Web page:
Government Public Works Schools

Bugbee Elementary School Managing Waste with Food Scrap Collection

Bins at Bugbee Elementary School for different waste items. Photo courtesy of Katherine Bruns

At West Hartford’s Bugbee Elementary School, cafeteria food scrap collection is underway.

Food that has been discarded at Bugbee Elementary School in West Hartford will be composted. Photo courtesy of Katherine Bruns

By Katherine Breer Bruns, West Hartford Recycling Coordinator

West Hartford’s own Bugbee Elementary School is off to a great start with its new cafeteria food scrap collection and composting program. Bravo to all the eager K-5 students who have worked hard to learn to manage their lunch waste in a whole new way. And thank you to Bugbee Principal Kelly Brouse as well as the teachers and dedicated custodial staff for helping to make it all possible.

Before starting this program, due to COVID protocols for school lunch set-up, students threw their lunch waste into one trash barrel. Currently all school lunches are free under the American Rescue Plan (ARP) and are pre-packed in brown bags. With the new food scrap collection program, students now have four containers in which to sort their scraps: liquids, food scraps, recyclables, and trash. They have learned quickly and eagerly help each other out. The students are always amazed to see how much food is diverted from the trash.

Bugbee students created signage to make it clear where waste should go. Photo courtesy of Katherine Bruns

Collected food scraps are sent to Quantum Biopower in Southington and turned into energy and compost. Food scrap disposal costs the town almost 40% less than solid waste disposal – so not only is there environmental incentive to divert food scraps, there is also financial.

Food waste comprises about 25% of Connecticut’s solid waste stream. West Hartford, as part of its varied programs to reduce trash, made it a priority to start food scrap composting programs in all of its public schools. Before COVID, four elementary schools had the program in place: Charter Oak, Duffy, Smith, and Morley school. As of this publication those programs are still on hold with plans to restart as soon as possible.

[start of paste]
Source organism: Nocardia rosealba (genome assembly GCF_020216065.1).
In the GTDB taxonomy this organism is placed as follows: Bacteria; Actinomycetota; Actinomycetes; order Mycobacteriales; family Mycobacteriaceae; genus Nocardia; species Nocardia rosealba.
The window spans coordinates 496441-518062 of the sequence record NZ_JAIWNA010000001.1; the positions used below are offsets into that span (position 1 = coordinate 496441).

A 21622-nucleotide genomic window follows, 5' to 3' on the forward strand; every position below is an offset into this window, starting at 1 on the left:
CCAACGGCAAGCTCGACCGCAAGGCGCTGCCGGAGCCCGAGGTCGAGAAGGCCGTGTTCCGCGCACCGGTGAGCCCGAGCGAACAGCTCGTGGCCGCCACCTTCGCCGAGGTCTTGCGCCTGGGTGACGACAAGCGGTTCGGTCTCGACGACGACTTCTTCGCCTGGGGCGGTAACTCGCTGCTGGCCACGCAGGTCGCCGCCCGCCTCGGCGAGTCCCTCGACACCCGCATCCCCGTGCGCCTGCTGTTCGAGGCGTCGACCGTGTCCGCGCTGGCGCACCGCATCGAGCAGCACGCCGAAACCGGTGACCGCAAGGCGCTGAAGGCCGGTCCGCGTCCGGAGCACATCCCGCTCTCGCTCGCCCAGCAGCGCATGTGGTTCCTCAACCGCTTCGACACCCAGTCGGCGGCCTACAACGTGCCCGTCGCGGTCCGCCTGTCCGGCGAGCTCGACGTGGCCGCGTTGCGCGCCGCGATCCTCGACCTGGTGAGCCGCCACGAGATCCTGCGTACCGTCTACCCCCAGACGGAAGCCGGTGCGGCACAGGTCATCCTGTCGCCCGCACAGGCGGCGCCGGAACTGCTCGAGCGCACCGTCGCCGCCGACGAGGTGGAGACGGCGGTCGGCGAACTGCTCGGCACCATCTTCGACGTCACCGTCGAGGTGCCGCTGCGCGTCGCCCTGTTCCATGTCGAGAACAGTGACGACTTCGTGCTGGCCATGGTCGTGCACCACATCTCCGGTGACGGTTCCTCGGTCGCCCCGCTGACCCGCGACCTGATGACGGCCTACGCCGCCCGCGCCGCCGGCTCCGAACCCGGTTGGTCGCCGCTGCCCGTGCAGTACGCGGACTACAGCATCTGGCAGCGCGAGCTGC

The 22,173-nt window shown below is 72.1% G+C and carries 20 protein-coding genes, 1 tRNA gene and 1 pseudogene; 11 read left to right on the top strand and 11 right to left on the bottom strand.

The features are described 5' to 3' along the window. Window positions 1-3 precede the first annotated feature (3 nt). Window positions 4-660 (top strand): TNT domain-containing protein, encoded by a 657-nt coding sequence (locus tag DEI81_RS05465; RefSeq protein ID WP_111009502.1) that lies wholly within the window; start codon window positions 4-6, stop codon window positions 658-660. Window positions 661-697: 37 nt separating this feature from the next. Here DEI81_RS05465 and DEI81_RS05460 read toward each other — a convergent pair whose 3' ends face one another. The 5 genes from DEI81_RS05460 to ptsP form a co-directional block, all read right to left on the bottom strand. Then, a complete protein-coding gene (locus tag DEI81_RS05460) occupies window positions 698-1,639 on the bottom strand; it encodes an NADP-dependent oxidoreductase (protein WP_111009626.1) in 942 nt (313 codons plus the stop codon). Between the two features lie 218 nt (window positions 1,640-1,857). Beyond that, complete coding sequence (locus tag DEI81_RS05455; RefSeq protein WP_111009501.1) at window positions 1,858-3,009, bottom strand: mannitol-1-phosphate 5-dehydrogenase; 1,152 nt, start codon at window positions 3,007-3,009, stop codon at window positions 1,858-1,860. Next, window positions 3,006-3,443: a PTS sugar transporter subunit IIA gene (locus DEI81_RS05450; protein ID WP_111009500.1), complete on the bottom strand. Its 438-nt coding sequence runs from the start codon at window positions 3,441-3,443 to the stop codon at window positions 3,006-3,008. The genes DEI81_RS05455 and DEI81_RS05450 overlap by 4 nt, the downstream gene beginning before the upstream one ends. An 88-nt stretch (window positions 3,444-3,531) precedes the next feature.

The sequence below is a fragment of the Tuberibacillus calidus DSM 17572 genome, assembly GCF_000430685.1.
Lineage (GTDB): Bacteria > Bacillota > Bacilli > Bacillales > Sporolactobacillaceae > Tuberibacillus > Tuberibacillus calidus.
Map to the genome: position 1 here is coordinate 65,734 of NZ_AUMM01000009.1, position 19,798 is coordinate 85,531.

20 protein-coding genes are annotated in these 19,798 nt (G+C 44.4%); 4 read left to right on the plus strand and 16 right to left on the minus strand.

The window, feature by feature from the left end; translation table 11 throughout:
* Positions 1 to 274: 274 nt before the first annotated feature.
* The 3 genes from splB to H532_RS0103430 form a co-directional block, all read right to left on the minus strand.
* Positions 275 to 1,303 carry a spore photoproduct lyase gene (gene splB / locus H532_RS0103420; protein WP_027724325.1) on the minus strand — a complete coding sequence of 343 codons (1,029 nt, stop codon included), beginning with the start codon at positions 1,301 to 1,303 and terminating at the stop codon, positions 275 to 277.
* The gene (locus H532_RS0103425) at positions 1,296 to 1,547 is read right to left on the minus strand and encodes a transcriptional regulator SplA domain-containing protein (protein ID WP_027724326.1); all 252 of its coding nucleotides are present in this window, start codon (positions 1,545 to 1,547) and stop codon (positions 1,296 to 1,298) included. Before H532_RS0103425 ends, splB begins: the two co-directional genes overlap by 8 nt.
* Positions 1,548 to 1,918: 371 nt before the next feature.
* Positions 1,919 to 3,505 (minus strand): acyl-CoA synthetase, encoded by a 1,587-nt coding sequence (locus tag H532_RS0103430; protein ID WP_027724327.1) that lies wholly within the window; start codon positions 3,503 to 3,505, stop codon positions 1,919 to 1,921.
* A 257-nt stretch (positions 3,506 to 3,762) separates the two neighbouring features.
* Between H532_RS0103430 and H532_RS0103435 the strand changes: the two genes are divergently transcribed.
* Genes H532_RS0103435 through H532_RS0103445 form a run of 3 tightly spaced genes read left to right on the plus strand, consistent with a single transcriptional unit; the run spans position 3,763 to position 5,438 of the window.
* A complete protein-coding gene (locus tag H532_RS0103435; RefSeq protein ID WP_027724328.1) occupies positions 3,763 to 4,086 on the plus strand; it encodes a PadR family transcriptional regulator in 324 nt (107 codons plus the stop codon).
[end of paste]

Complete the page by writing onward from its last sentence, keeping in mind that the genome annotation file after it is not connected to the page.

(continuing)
Bugbee students created signage to make it clear where waste should go. Photo courtesy of Katherine Bruns

The Department of Public Works will start the program one-by-one in the rest of the elementary schools, before moving onto the middle and high schools. If anyone is interested in helping with the roll out, volunteers are very welcome as soon as COVID protocols allow.

Please contact Recycling Coordinator Katherine Bruns ([email protected]) to let her know of your interest. She would be most grateful!

Bugbee students created signage to make it clear where waste should go. Photo courtesy of Katherine Bruns

Diverting food scraps from trash is great, but PREVENTING food waste in the first place should be the priority. When COVID protocols permit again, we will reinstate “Food Share” tables for sealed, uneaten food. Students can place good food here, rather than putting edible food into compost.

We encourage parents to talk with their children about their lunch room experience and ways to prevent food waste. And for those packing lunches from home, this is a good opportunity to have conversations with your children about how much can realistically be eaten, and pack accordingly. There is a lot of uneaten food at school lunches. The average American family of four throws away about $1.600 a year in uneaten food and about 40% of all food produced is never eaten. We have the power to start changing these numbers.

Bravo Bugbee students! Keep up the good work!

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